Top PDF Risks, Vulnerability and Adaptation in Bangladesh

Risks, Vulnerability and Adaptation in Bangladesh

Risks, Vulnerability and Adaptation in Bangladesh

5.2 Submission of National Adaptation Programme of Action National Adaptation Programme of Action (NAPA) for Bangladesh has been prepared by the Ministry of Environment and Forest (MOEF), as a response to the decision of the Seventh Session of the Conference of the Parties (CoP7) of the United Nations Framework Convention on Climate Change (UNFCCC). The preparation process has followed the generic guiding principles outlined in the annotated guideline prepared by LDC Expert Group (LEG). Involvement of different stakeholders was an integral part of the preparation process for assessing impacts, vulnerabilities, adaptation measures keeping urgency and immediacy principle of the NAPA. Policy makers of Government, local representatives of the Government (Union Parishad Chairman and Members), scientific community members of the various research institutes, researchers, academicians, teachers (ranging from primary to tertiary levels), lawyers, doctors, ethnic groups, media, NGO and CBO representatives and indigenous women contributed to the development of the NAPA for Bangladesh. The six Sectoral Working Groups (SWG) are a) Agriculture, Fisheries and Livestock coordinated by Bangladesh Agricultural Research Council (BARC), b) Forestry, Biodiversity and Land-use coordinated by IUCN, Bangladesh, c) Water, Coastal Zone, Natural Disaster and Health coordinated by Water Resources Planning organization (WARPO), d) Livelihood, Gender, Local Governance and Food Security coordinated by Bangladesh Institute of Development Studies (BIDS), e) Industry and Infrastructure coordinated by Department of Environment (DoE), and f) Policies and Institutes coordinated by Bangladesh Centre for Advanced Studies (BCAS). It is anticipated that participation of key stakeholder in the preparation process will help in mainstreaming adaptation to climate change into national and sectoral development policies and plans as well as implementation of adaptation projects in future. Members of the project steering committee, sectoral working group and experts attended the inception workshop, regional stakeholder consultation workshops, and national stakeholder consultation workshop.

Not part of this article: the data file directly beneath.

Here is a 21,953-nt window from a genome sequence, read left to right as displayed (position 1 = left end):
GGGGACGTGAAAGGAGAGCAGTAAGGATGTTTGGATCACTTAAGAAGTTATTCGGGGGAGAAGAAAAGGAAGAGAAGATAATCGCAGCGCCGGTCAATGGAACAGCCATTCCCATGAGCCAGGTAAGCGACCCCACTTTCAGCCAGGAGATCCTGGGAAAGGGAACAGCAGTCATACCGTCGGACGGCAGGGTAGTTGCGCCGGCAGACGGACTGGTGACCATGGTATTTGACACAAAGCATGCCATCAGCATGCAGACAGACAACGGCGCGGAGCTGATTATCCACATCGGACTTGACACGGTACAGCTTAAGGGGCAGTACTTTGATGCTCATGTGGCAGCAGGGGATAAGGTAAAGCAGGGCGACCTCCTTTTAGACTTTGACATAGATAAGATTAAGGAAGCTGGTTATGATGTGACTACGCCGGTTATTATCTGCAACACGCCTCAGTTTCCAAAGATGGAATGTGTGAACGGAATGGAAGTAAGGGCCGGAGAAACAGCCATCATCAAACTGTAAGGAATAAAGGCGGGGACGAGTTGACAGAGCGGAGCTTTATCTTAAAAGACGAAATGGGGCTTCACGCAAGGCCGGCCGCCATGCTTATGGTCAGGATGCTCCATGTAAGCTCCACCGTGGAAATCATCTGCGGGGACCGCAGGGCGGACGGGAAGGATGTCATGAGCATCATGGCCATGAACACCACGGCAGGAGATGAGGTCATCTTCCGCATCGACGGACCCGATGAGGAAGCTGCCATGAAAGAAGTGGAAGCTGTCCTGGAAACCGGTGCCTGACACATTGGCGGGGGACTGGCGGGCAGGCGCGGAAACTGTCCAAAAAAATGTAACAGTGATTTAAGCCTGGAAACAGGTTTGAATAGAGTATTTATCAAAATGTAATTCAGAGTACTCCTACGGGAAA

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Pro-poor urban adaptation to climate change in Bangladesh : a study of urban extreme poverty, vulnerability and asset adaption

Pro-poor urban adaptation to climate change in Bangladesh : a study of urban extreme poverty, vulnerability and asset adaption

While climate has always been risky, ongoing climate changes are changing the risk profile and shifting it toward the poor in many ways such as increasing direct and indirect risks, higher frequency and irreversibility of climate events, slow-onset impacts and covariate risks becoming idiosyncratic (Heltberg et al., 2009). This research adopts integrative approach to vulnerability in order to conceptualise climate change vulnerability. This approach sees vulnerability as the extent to which a natural or social system is susceptible to sustaining damage from climate change (Adelekan, 2010; Romero Lankao and Qin, 2011 & Wilbanks et al., 2007). Vulnerability is a function of the sensitivity of a system to changes in climate and the system’s ability to adapt to these changes. These factors are considered to be largely determined by the development context, which has a strong influence on households’ income and assets, and access to information, on people’s exposure to environmental hazards in their living environment and workplaces, and on the quality and extent of provision for infrastructure and services (Adelekan, 2010). In urban areas, vulnerability is also greatly influenced by the extent and quality of infrastructure and public services, especially for vulnerable populations (Wilbanks et al., 2007). Therefore, vulnerability to climate change represents the conditions determined by physical, social, economic, political and environmental factors or processes, which increase the susceptibility of a household or community to the impact of hazards. All of these factors reflect the extreme poor households’ characteristics and the context where they live. These are closely related to the three types of vulnerabilities, physical, socio-economic and politico-legal, experienced by extremely poor people in different contexts with differing consequences. This research analyses these factors in the Bangladesh context in relation to ‘vulnerability from something’ and ‘vulnerability to something’ (Chapter Five) (Roy et al., 2013, p.4). The former highlights exposure to (whatever) risk and the latter is concerned with susceptibility to particular outcomes, e.g. malnutrition, homelessness (ibid.).
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Vulnerability and adaptation of fishing communities to the impacts of climate variability and change: insights from coastal Bangladesh

Vulnerability and adaptation of fishing communities to the impacts of climate variability and change: insights from coastal Bangladesh